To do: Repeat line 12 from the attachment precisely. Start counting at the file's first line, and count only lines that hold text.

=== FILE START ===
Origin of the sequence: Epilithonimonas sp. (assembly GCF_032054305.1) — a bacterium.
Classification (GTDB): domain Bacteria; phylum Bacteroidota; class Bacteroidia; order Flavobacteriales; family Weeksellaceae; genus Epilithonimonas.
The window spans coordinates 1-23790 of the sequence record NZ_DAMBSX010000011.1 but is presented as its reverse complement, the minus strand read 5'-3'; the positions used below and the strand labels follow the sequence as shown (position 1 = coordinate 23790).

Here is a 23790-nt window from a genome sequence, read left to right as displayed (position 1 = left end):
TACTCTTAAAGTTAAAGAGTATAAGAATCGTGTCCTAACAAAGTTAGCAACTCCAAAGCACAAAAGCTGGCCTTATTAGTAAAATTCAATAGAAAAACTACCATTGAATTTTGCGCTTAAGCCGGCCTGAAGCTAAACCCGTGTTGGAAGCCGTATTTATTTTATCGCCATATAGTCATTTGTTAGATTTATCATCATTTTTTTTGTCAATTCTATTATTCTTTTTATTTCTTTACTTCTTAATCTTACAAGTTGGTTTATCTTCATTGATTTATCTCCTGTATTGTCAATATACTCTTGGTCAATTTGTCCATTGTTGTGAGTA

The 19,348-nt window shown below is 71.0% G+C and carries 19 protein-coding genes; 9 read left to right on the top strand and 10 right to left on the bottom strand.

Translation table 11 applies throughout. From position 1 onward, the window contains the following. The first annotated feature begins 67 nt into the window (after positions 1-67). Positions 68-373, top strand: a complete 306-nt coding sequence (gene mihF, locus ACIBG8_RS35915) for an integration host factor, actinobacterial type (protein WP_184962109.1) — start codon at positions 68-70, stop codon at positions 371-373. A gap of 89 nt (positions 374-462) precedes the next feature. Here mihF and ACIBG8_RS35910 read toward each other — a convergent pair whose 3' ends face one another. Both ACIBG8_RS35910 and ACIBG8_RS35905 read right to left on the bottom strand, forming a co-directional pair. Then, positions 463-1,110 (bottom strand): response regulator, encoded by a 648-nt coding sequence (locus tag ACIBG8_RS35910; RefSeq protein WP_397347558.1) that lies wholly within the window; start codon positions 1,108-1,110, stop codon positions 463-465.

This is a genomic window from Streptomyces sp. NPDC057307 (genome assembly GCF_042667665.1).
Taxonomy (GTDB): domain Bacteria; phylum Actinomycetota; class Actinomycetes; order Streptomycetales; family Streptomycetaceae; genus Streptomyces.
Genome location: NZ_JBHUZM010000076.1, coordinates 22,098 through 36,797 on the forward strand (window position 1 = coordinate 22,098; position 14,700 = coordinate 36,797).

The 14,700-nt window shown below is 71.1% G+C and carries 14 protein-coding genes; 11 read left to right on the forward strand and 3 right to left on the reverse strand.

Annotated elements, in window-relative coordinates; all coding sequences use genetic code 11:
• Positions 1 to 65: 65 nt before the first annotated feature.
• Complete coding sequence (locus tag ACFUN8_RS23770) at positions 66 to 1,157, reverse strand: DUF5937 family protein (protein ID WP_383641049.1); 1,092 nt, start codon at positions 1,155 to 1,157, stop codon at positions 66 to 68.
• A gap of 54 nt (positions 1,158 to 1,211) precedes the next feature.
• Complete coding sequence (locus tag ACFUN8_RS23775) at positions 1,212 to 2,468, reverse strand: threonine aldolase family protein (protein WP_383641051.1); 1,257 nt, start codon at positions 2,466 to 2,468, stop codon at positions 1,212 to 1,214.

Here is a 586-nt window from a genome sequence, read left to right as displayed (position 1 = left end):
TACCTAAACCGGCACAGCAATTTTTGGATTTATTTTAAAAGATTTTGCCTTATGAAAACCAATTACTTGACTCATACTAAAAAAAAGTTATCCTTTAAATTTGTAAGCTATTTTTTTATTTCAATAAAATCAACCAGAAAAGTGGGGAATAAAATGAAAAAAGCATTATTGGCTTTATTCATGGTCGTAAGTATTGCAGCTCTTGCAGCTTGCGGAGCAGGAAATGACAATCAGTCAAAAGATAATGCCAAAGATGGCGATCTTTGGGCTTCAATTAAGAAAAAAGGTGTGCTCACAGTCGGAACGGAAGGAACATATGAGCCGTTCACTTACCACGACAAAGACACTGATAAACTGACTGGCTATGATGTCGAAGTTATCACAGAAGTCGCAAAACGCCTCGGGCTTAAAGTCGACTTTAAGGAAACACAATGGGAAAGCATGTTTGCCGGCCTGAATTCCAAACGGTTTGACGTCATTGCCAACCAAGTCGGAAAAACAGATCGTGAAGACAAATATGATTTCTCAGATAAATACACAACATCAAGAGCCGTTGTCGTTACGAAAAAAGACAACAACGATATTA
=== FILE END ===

Annotated elements, in window-relative coordinates; all coding sequences use genetic code 11: